DH pledges to improve child health outcomes

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Sick child wiping his nose The Department of Health has published a ‘pledge’ to improve health outcomes for children and young people through co-ordinated activity across the NHS.

Stated aims include a reduction in the child mortality rate, improved care for children with long-term conditions, and better mental health care for the young.

A new Children and Young People’s Health Outcomes Board, led by the Chief Medical Officer, will focus on improving outcomes across paediatric care.

The DH is responding to a report from the Children and Young People’s Health Outcomes Forum, warning that child mortality rates in England are among the worst in Europe and that 26% of children’s deaths are linked to failures in direct care.

The Forum calls for attention to obesity, maintenance of long-term conditions, earlier diagnosis of mental health disorders, and better attention to the health needs of looked-after children.

GPs will be offered specialised training or support in paediatric health, and provided with new colour-coded health maps showing trends in conditions such as asthma and diabetes.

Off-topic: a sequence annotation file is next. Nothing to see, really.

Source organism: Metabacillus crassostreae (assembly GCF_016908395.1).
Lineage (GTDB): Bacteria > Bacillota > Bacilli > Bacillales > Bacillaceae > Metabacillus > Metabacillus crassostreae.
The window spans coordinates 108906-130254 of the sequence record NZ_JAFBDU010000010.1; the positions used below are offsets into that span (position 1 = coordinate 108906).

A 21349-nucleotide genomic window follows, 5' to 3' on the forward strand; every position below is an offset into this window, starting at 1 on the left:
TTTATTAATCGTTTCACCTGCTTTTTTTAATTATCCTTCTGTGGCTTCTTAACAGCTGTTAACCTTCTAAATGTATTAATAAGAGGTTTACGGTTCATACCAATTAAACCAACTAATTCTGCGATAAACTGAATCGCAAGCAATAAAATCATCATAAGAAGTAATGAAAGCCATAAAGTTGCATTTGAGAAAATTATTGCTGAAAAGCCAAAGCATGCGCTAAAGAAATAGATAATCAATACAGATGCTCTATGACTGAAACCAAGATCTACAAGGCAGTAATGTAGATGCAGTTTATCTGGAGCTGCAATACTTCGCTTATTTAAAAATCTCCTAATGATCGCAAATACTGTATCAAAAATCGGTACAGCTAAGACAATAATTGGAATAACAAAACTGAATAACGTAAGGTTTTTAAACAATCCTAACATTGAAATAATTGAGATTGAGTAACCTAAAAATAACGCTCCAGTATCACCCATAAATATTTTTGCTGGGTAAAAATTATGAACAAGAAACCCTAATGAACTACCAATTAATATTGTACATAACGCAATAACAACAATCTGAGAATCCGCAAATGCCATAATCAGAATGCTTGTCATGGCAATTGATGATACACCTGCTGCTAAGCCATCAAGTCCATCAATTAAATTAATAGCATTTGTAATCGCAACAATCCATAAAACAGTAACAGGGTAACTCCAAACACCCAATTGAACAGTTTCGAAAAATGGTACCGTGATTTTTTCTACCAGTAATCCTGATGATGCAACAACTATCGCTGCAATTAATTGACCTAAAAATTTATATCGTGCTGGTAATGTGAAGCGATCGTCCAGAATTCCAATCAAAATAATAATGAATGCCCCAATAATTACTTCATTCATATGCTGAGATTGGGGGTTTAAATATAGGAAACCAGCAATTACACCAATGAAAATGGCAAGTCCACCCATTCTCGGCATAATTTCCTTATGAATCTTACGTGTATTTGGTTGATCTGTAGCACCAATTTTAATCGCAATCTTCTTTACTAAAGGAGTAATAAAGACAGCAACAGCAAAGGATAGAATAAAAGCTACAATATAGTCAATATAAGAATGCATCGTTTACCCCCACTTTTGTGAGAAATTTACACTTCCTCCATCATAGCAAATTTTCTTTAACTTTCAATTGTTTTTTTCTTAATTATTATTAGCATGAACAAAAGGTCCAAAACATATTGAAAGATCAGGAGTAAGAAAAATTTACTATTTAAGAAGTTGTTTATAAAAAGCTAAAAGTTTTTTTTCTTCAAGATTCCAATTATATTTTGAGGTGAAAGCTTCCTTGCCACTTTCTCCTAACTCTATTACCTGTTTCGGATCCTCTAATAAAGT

The CCGs will be asked to review their provision of services for children and investigate poor outcomes.

The DH also said it would investigate proposals by the Royal College of General Practitioners to extend GP training for a fourth year to include child health and mental health.

Health Minister Dan Poulter said: “It is a shocking fact that child mortality in Britain is the worst when compared to other similar European countries. There is unacceptable variation across the country in the quality of care for children – for example in the treatment of long-term conditions.

“Our pledge demonstrates how all parts of the system will play their part and work together to improve children’s health.”

Hilary Cass, President of the Royal College of Paediatrics and Child Health, commented: “It’s crucial that this momentum is maintained and that outcomes are regularly measured to drive improvements.

“We will be directly involved in a number of areas, which include enhancing the use of medicines in children and working with GPs to ensure paediatrics is part of their training.”

Signatories to the pledge include the DH, Healthwatch, the NHS Commissioning Board, NICE, MHRA and Public Health England.

A key principle of the pledge is that improving children’s health outcomes will not only reduce child mortality but lay the foundations for healthier adult lives.